SOURCE: Burrill & Company

Burrill & Company

December 21, 2011 08:45 ET

Biotech Visionary G. Steven Burrill Offers Predictions on 2012

Predicts Improvements to the Sector in the New Year Despite Continued Global Economic Concerns

SAN FRANCISCO, CA--(Marketwire - Dec 21, 2011) - As the year comes to a close, biotech visionary G. Steven Burrill issued his annual predictions for the life sciences in the new year. Burrill, CEO of Burrill & Company, a global life sciences financial services firm, says companies will still face challenges raising money in 2012 as the Eurozone debt crisis and election year politics continue to fuel volatility in financial markets, but overall, he expects the life sciences sector to outperform the major market indices in 2012 as they have in 2011 as measured by the Burrill Biotech Select Index.

"Life sciences companies faced challenges in 2011 from complex and rapidly changing capital markets, uncertainty with regulatory issues, and a reimbursement system that has grown increasingly hostile toward innovations," says Burrill. "Nevertheless, the ongoing turmoil within the pharmaceutical industry, as well as the need to find ways to boost our agricultural productivity and develop new sources of renewable fuel and chemicals, is creating unparalleled opportunities for the biotech industry."

For the life sciences in 2012, Burrill expects the following:

Fundraising: The global life sciences industry raised $76.2 billion in public and private financings in 2011 year-to-date, but that number alone skews the reality for most emerging growth companies. Of that amount, debt financings accounted for $50.3 billion in funding. The ability of companies to raise financing on the public markets will be tempered by ongoing volatility, but the environment for raising capital will improve throughout the year.

  • Biotech IPOs: Biotech companies will continue to go public in choppy markets where they will grab opportunities as they arise. Companies in 2011 had to adjust their expectations on what the market would be willing to pay. Overall, companies ended up selling more shares for lower prices than they had set out to do in 2011. There will be a pick-up in IPO activity with several major consumer technology companies slated to go public in the first part of the year. Expect about 25 life sciences IPOs in 2012, up from 16 this year.

  • Private Financing: In 2011, life sciences companies raised about $7 billion in private financings in the United States. While overall private investments in life sciences will grow by about 10 percent in 2012, corporate venture capital, angel capital, and other private sources of funding will be increasingly important sources of capital compared to traditional venture capital. Traditional venture investors will continue to broaden their portfolios away from therapeutics to other areas of healthcare, with a particular focus on access and delivery. There will also be increased investment in the medical device sector, driven in part by aging population, technological improvements, and growing demand in emerging markets. The companies that get funded are the ones with disruptive technology rather than offering incremental improvements.

  • Mergers & Acquisitions: In 2011 there was a major pick-up in M&A deal values. Several mid-cap life sciences companies are likely targets for acquisition in 2012. That will heat up activity in the sector. Large pharmaceutical companies will continue to breakdown the distinctions between pharmaceutical, biotech, generic, biosimilars, and diagnostics companies by acquiring companies across the spectrum. They will need to compete with larger biotechs, who will become more aggressive buyers of innovative companies. Non-traditional life sciences companies will also move deeper into the space. Look for a major tech company establishing itself in the bioinformatics space through an acquisition.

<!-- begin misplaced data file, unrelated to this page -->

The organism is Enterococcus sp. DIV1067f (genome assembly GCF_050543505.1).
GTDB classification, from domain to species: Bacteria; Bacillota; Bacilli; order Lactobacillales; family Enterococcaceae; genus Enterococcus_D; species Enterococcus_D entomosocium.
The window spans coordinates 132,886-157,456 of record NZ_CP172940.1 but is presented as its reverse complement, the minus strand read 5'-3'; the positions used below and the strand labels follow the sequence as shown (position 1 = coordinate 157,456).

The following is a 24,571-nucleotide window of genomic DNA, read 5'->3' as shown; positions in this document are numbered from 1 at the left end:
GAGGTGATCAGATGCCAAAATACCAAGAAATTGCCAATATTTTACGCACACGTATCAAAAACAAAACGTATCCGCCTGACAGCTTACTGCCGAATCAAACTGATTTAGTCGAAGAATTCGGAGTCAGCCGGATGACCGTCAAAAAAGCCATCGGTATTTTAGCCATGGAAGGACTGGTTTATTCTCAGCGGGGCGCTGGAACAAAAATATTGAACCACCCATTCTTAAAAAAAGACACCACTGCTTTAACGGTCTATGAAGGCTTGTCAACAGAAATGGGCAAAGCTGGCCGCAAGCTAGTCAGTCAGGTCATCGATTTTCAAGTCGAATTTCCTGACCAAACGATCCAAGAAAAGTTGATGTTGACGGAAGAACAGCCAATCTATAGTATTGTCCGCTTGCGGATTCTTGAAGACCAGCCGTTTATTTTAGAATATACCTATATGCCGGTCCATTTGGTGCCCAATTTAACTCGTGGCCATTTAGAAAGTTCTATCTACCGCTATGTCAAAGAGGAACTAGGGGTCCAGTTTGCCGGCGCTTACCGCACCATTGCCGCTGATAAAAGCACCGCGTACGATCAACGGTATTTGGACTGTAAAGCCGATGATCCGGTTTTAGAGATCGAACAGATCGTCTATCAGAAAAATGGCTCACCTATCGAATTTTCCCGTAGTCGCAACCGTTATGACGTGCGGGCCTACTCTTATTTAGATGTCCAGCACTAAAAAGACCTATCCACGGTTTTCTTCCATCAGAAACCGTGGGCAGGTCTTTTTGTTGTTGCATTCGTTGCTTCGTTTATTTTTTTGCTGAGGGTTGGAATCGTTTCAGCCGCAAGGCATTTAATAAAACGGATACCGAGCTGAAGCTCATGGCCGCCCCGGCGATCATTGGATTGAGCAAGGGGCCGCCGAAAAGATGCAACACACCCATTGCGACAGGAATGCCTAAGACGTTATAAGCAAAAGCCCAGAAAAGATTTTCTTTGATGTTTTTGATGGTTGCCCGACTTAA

• Partnering: Pharmaceutical companies moved away from internal R&D in 2011 to rely more on partnerships with biotechs and academic centers as sources of innovation. In 2012, there will be a continued bifurcation of partnering deals as companies seek research and discovery deals with small upfront payments plus options to license compounds at one end and big dollar, late-stage deals at the other end. Pharmaceutical and big biotech companies will not be afraid to pay big dollars for assets that have largely had their risks abated. There will also be an increase in non-competitive alliances between large companies seeking to cut the cost and risk of drug development through shared research.

Regulatory: As of this writing, the U.S. Food and Drug Administration approved 30 new drugs in 2011, a significant increase over the 21 approved in the previous year. The spike in approvals is not the result of any significant changes at the agency or within industry. In 2012, there will be fewer approvals as there will be no lessening in regulatory barriers to winning approval for new drugs. Regulatory barriers will increase in the United States and lead companies to look to emerging markets for first approvals of new products. The FDA will shift from being a gold standard to a late adopter as companies will focus on getting to markets outside of the United States first because of the complexity and challenge at the FDA.

The renewal of the Prescription Drug User Fee Act will move through Congress, but despite an accord between the industry and the agency on the language of the legislation, it will get bogged down in fights over issues related to drug pricing and safety.

Diagnostics: Diagnostics will grab an increasing portion of healthcare spending in 2012 driven by the approval of new companion diagnostics, the growth of predictive diagnostics, and the emergence of an increasing number of point-of-care diagnostics.